Indonesia: GE Finance provides US$50 million loan to Star Energy
GE Energy Financial Services provides US $50 million loan to Indonesia’s biggest geothermal power producer, 220 MW Wayang Windu plant of Star Energy.
In a release by the company, “GE (NYSE: GE) unit GE Energy Financial Services announced it has loaned US $50 million to Indonesia’s biggest geothermal power producer, a 220-megawatt emissions-free plant set in a volcanic region of tea and quinine plantations. The loan for the Wayang Windu plant — near the town of Pangalengan, 200 kms southeast of Jakarta – represents the first geothermal power investment by GE Energy Financial Services outside the United States, as well as the continued execution of its global growth strategy.
GE Energy Financial Services made the loan to a subsidiary of Star Energy, a privately held Indonesian energy developer, as it completed a turbine and steam feed project to double the plant’s power output. Further expansion is planned to help meet the power needs of Java, Madura and Bali. The power is sold into the state-owned power utility PLN’s West Java high voltage grid. GE Energy Financial Services joined a $282 million project finance loan that closed in 2007, with Standard Chartered Bank serving as the mandated lead arranger and facility agent.
“The Wayang Windu project is ideal as GE Energy Financial Services’ first investment in the Indonesian energy sector in a decade,” said James Berner, the Singapore-based head of Asia at GE Energy Financial Services. “It illustrates two strategic themes for GE: the rise of Indonesia and the growth of renewable energy in our ecomagination program.”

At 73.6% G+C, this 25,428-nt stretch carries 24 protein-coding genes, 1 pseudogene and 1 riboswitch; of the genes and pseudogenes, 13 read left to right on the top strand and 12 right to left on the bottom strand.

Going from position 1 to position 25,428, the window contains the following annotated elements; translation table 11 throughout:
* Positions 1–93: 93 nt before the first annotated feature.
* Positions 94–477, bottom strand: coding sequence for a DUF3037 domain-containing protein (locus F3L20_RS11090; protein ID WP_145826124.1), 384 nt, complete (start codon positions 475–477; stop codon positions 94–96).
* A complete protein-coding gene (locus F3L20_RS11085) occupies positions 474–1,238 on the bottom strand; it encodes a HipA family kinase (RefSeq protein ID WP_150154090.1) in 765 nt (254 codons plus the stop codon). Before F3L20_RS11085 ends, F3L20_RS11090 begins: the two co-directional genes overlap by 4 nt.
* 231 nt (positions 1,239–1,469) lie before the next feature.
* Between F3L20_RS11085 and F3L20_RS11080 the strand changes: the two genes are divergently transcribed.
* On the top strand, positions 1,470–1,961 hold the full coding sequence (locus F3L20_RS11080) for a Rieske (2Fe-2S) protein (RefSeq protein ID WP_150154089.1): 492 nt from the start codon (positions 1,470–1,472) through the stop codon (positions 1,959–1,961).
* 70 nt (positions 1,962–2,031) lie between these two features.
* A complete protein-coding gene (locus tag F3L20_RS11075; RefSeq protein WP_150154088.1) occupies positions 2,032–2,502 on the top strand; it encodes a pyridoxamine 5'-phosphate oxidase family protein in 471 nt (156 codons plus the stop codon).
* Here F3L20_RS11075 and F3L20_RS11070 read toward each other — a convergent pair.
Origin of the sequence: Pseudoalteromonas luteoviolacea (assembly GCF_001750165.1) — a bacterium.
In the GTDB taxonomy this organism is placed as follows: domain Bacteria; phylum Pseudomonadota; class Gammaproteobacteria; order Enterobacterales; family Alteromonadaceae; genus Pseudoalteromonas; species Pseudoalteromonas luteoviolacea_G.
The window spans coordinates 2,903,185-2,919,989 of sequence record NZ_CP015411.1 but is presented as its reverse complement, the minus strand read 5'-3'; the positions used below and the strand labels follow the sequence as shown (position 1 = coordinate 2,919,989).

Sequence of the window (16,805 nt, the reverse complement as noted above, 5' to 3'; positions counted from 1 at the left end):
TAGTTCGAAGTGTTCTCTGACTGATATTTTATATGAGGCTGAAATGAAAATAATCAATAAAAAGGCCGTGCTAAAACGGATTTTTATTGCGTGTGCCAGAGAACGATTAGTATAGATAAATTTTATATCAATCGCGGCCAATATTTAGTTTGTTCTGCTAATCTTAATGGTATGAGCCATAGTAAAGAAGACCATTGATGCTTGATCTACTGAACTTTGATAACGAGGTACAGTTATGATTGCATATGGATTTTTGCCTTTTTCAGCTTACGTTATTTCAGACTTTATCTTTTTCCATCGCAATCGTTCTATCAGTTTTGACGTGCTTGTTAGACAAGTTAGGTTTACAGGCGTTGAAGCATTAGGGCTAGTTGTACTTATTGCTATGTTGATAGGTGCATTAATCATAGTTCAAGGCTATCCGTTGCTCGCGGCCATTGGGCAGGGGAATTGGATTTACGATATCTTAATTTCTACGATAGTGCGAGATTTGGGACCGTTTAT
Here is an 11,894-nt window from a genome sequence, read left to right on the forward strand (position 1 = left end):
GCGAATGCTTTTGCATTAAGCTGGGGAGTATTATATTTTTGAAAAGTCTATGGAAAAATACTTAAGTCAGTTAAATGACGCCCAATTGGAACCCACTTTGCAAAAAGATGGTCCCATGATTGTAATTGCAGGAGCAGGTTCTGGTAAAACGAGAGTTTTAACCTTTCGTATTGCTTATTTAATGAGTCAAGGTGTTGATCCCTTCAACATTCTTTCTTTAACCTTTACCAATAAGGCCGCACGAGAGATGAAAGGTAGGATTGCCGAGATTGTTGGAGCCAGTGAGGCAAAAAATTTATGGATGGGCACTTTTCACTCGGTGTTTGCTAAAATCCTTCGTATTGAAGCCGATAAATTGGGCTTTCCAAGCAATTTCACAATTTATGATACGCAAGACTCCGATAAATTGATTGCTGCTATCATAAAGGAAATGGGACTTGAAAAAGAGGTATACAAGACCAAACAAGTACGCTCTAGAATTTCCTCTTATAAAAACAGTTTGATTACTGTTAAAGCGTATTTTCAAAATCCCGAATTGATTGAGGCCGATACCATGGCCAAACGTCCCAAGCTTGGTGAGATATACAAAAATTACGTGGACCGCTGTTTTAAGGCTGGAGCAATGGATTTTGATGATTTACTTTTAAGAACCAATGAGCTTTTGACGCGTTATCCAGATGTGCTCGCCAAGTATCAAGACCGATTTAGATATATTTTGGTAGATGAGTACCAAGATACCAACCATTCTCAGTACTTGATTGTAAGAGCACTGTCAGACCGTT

The plant, named for Mt. Wayang and Mt. Windu in the highlands of West Java, provides clean, baseload power, avoiding 1.2 million tonnes per year of greenhouse gas emissions (CO2 equivalent).
Wayang Windu taps into naturally occurring underground pockets of steam and hot water, with wells as deep as 3 kms. The geothermal fluid is brought to the surface, where it passes at high pressure through a conventional steam turbine generator to produce electricity and is re-injected into the geologic formation. Positioned on the volcanic “Ring of Fire” that circles the Pacific Ocean, Indonesia hosts an abundant source of clean, sustainable geothermal energy to complement its immense hydrocarbon and coal reserves. Indonesia has one of the biggest geothermal resource potentials in the world, estimated at 27,510 megawatts, but with a total capacity of 1,052 megawatts, less than 5 percent of this potential has been developed. The government aims to install 9,500 megawatts of geothermal generating capacity by 2025, accounting for 6 percent of the country’s energy consumption.
GE has invested $1.2 billion in Indonesia, where it began operations in 1940.”
Source:Company release via Welt